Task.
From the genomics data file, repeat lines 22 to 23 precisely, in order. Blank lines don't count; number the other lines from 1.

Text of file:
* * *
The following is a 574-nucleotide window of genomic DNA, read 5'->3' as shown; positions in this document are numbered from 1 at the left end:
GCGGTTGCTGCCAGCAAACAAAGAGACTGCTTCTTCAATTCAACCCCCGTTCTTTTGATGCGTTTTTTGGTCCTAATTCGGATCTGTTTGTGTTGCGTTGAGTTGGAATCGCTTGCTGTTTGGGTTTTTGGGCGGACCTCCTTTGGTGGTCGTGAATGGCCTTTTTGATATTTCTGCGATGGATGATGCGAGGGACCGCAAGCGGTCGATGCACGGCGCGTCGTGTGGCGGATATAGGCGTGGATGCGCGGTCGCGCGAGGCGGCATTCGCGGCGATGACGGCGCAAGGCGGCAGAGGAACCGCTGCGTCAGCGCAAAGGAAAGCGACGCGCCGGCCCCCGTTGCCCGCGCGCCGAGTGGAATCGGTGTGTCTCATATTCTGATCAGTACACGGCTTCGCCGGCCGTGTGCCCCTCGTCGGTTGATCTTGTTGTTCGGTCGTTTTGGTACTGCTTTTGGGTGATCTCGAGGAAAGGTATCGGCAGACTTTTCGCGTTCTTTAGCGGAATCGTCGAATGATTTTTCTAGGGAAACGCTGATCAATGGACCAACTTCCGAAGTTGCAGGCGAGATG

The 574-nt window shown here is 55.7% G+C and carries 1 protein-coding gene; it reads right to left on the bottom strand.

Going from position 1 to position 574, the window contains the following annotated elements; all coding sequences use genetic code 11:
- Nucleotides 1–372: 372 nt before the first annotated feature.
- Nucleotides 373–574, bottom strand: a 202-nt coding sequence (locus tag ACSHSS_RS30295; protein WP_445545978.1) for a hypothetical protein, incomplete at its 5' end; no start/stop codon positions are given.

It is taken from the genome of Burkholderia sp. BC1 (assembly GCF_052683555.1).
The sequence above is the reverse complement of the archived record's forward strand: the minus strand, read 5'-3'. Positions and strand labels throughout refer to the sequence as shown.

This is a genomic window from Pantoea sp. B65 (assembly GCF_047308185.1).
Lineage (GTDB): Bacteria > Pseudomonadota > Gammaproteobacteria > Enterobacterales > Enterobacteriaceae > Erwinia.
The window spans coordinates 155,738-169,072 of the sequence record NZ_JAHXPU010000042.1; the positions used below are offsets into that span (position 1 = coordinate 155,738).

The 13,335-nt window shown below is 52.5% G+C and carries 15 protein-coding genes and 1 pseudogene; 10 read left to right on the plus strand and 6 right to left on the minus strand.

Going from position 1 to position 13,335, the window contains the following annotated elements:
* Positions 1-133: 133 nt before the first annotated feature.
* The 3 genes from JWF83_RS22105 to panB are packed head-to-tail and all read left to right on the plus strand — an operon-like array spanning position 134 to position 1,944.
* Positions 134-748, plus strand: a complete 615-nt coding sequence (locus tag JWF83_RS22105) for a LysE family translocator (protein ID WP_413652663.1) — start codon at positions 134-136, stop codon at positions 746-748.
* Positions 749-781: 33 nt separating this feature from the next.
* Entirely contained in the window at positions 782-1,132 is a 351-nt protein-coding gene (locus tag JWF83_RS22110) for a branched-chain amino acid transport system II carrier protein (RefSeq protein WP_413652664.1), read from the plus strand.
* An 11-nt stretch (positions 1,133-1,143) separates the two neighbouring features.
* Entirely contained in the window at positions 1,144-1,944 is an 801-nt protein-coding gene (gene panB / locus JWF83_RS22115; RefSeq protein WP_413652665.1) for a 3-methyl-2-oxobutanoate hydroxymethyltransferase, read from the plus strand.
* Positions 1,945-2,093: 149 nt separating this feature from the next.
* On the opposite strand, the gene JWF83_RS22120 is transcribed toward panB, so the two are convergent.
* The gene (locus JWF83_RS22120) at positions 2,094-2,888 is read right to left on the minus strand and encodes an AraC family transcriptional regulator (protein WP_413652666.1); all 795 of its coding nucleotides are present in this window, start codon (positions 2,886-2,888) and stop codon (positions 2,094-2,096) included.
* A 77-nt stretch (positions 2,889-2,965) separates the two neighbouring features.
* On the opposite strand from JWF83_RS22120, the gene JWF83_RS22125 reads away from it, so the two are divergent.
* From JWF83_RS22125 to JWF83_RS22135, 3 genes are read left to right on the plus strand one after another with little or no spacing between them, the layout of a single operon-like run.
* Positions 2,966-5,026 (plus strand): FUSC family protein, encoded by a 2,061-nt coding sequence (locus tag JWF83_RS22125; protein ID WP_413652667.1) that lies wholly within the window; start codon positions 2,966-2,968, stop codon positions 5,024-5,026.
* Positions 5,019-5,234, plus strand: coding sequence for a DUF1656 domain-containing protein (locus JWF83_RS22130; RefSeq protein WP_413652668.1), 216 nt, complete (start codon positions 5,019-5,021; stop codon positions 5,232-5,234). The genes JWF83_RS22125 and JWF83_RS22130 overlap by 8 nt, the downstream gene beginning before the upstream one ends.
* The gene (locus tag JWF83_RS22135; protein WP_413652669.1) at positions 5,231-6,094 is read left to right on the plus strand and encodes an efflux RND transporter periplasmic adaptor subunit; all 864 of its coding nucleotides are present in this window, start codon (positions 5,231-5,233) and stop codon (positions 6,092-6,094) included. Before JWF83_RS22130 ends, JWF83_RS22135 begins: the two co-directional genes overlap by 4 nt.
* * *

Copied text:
* On the opposite strand, the gene JWF83_RS22120 is transcribed toward panB, so the two are convergent.
* The gene (locus JWF83_RS22120) at positions 2,094-2,888 is read right to left on the minus strand and encodes an AraC family transcriptional regulator (protein WP_413652666.1); all 795 of its coding nucleotides are present in this window, start codon (positions 2,886-2,888) and stop codon (positions 2,094-2,096) included.